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  12. [...] On this path we can differentiate between pain and suffering, and adhere to the adage that, “In life pain is inevitible, but suffering is optional.” It is by trying to wiggle away from pain that we generate suffering. In relaxing into our situation, however scary or uncomfortable, we might have to take a deep breath and wince a bit as we swallow bitter medicine, but this is what is necessary to take us to a higher level of conscious, loving-awareness. [...]

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  14. Cialis says:

    Thank you for the auspicious writeup. It in reality used to be a entertainment account it.

    Look complex to far added agreeable from you!

    However, how can we communicate?

  15. Wonderful Linda. My teacher, Dharmanidhi, studied/apprenticed for a long time in the Hawaiian spiritual tradition. I am very fond of their approach. Best of luck with that leap!

  16. Linda Buzogany linda buzogany says:

    Well Michael, it seems this keeps churning around in my mind (to me, Stage 3 is still a concept vs. a way of being); Analogous to stage 3 consciousness, I'm reminded of the chasm between chakras 3 and 4; the development of a psychic center, or Self, in Jungian psych; and the creation of the philosopher's stone in alchemy, which describes that this is a great accomplishment and you may rest here, but there are many many more levels if one chooses.

    Does the radical shift happen suddenly and all at once?

  17. Great Lindsey, I am inspired that the article is stirring things up for you. First a comment before I attempt to answer your direct question: The awareness that you have of stage 3 as a concept rather than a state of being is excellent. That’s where most of us are, but don’t care to admit it, or aren’t able to notice it. Like I said in the article… stage 3 is a huge paradigm shift – it is radical. But, the awareness of it is key because one of the mottos of our teaching is, “what you contemplate on you become” (Sanskrit = yad bhavati, tad bhavati).

    The Sanskrit, as usual, gets at some deeper meanings than the English translation. The root word, bhava connotes a feeling-based way of being. Thus “contemplating” really means “reaching in” and discovering the feeling of what you seek to experience. It is through a recognition that all experience dwells within that makes this possible. So, while the motto “what you contemplate on you become” is right on the mark and super powerful, it is so only if practiced in a way that is not a mental exercise.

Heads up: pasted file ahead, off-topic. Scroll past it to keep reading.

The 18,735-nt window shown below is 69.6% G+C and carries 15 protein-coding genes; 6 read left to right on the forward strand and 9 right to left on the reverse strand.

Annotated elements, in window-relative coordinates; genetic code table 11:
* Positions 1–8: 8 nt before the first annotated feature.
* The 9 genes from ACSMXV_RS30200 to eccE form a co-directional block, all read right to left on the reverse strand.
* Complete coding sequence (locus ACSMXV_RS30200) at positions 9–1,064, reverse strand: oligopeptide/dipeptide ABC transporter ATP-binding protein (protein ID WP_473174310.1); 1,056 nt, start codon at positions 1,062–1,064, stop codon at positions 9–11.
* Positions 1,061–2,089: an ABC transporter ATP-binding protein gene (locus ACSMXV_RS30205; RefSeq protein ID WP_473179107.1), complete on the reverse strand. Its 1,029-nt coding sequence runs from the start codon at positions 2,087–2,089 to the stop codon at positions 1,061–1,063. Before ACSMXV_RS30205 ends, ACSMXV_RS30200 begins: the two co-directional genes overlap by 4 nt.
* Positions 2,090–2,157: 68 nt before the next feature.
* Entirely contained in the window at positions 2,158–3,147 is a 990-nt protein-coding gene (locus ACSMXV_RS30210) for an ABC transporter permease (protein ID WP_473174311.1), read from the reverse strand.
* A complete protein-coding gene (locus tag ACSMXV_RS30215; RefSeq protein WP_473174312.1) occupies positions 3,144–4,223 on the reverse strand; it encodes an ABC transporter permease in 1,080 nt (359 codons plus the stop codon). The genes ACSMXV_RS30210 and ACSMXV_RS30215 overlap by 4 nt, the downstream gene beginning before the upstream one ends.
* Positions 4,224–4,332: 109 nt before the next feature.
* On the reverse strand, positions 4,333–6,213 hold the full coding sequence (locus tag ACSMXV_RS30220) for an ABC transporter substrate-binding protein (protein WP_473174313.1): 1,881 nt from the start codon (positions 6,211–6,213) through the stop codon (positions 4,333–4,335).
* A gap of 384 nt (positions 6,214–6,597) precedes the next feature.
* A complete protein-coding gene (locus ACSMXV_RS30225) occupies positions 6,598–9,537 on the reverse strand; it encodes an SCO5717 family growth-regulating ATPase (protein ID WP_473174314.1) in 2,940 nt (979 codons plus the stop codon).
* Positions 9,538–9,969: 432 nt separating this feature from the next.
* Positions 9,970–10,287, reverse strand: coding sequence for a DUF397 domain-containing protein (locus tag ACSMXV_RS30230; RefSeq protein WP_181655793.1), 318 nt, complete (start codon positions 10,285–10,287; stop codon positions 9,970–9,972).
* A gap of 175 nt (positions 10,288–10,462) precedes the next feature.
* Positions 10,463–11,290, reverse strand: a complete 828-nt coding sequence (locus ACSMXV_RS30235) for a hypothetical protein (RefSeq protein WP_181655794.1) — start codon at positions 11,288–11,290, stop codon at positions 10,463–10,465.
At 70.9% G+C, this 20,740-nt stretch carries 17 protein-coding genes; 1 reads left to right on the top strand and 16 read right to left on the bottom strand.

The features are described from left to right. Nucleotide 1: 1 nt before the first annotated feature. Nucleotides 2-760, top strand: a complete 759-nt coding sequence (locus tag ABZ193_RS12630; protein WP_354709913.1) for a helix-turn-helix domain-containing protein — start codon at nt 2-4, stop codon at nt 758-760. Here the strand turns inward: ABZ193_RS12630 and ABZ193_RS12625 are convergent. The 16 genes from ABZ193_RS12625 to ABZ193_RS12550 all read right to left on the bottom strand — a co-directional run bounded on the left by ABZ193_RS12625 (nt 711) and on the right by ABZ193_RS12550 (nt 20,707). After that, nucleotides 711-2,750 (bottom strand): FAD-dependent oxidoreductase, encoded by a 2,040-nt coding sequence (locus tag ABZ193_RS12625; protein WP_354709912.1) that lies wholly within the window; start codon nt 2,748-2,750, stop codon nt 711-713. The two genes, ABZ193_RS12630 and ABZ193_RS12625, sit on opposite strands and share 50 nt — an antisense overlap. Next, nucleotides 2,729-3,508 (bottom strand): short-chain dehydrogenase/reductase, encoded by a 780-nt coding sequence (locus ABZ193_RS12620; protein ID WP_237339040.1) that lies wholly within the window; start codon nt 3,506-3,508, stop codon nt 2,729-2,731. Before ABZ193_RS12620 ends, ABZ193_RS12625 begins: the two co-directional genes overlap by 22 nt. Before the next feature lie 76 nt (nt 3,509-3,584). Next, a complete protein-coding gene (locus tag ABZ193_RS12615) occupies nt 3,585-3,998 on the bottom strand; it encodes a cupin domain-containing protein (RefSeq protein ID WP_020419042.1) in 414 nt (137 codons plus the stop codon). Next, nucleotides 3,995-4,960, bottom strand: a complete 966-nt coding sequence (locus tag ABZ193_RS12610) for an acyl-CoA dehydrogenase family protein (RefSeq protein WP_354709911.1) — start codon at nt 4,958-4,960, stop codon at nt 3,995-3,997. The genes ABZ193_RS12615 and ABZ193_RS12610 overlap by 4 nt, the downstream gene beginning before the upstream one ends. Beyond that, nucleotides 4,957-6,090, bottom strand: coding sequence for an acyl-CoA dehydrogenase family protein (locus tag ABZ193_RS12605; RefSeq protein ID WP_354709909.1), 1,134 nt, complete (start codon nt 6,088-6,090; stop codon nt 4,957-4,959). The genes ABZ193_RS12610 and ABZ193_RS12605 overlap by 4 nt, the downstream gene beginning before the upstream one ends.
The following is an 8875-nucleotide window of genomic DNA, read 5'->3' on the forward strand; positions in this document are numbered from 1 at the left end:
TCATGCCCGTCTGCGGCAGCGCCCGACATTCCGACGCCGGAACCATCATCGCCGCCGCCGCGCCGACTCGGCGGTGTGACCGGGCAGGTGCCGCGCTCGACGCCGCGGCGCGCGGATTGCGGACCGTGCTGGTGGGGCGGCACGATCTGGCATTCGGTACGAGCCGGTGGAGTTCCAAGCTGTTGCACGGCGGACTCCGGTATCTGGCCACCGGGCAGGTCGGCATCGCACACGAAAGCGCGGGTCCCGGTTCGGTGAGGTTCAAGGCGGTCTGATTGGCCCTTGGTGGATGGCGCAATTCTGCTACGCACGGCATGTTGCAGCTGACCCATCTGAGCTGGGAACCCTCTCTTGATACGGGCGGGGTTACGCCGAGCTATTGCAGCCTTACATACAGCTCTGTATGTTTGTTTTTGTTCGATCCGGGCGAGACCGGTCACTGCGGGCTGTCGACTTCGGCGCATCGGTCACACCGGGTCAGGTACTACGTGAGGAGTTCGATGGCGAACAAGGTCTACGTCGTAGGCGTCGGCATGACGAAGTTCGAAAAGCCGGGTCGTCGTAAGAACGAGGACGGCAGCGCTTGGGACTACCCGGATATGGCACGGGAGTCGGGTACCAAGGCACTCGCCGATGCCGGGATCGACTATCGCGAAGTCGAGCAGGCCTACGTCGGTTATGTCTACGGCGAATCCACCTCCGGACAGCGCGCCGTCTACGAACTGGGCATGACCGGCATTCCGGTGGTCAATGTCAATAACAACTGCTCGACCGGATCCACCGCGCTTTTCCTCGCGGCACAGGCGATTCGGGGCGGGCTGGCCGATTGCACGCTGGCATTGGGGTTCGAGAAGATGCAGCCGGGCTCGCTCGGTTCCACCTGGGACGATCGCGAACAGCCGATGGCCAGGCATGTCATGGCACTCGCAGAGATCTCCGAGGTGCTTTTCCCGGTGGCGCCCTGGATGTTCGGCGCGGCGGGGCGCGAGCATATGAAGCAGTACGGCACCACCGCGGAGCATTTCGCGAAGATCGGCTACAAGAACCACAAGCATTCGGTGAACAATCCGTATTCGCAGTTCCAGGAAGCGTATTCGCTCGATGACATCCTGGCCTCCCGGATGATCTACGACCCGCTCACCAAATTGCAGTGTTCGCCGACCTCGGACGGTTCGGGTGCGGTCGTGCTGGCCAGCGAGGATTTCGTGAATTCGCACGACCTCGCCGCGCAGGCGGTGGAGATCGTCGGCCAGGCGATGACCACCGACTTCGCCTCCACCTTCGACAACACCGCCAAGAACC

You know, I am not a Christian, and many poke fun at this calling it calling corny, but the practice, “What would Jesus do?” is really brilliant. In this scenario we can apply it to “stage 3”. What would radical self-acceptance feel like? What thoughts would I entertain if I was already at stage 3? What notions would I dismiss as not worth my time and energy? What habits would I continue if I was living from this state of being? What would I let go of? How would it really feel in my heart to radically self-accept, and how would that feeling show up in the world in my real life, moment to moment? By keeping this awareness with you throughout your days and then acting as if it was already so, you build a bridge from conceptual understanding to experiential being.

    I know you didn’t ask for all that, but like I said I am inspired… I don't mean to preach but maybe it will assist you or someone else if you already have heard something like it.

    Now, for your question: this is a millennia old debate in spiritual/philosophical schools… is enlightenment, (or stages of development) gradual or sudden? The teachings I have received say that both are extreme views and that reality is not that simple. So, the answer I have been given to your question is yes, and yes. It is gradual in that we peel the onion of our karmic package layer by layer and it is sudden because some layers octave us into a different dimension of awakening in an exponential fashion.

    But, an important point that has always been stressed by my guru is that it is an illusion to the think the work is ever done. Enlightenment as a final result doesn’t exist and only fools claim to have reached this pie in the sky.
    On the contrary, it is an enlightening realization to recognize that we are always growing and evolving and that growth in this plane always includes discomfort and humility. There is no one-moment where we finally tip the scale and cease to have difficulties or challenges. That said, there is an “enlightened” way to experience this constant flux in which we don’t personally suffer – a.k.a. stage 3.

    But, quite often in spiritual work even people who truly “get” what I am saying here are still unconsciously to some degree searching for a “heavenly” moment, or nirvana where all of a sudden there will be no more pain. This is a collective conditioning of the matrix most of us inhabit, especially those of us from cultures dominated by salvation-based religions. This is so prevalent that Chogyam Trungpa coined the brilliant term, “spiritual materialism.” I am regularly surprised at how many layers of this particular false notion there are in my particular onion of samskara (psychic impressions). So, it is nothing to be discouraged about, but something to be aware of with “radical self-acceptance.”